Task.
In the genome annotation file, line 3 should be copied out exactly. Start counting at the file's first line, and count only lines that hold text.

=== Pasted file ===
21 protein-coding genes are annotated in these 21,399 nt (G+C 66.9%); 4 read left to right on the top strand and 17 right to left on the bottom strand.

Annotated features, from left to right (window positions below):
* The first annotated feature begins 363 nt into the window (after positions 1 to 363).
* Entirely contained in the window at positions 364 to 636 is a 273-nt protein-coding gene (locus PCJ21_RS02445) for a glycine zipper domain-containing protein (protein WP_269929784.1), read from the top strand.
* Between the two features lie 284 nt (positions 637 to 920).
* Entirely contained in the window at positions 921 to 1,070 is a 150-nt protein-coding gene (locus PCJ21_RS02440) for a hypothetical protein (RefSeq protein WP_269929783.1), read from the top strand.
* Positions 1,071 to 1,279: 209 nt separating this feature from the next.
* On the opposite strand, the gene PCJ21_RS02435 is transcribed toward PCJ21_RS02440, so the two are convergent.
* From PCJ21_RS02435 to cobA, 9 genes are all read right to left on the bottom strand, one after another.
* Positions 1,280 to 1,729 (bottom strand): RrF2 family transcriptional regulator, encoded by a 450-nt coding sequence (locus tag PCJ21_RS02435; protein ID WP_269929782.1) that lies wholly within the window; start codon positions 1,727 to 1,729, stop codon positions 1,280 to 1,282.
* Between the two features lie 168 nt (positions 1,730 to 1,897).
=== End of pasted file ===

* The first annotated feature begins 363 nt into the window (after positions 1 to 363).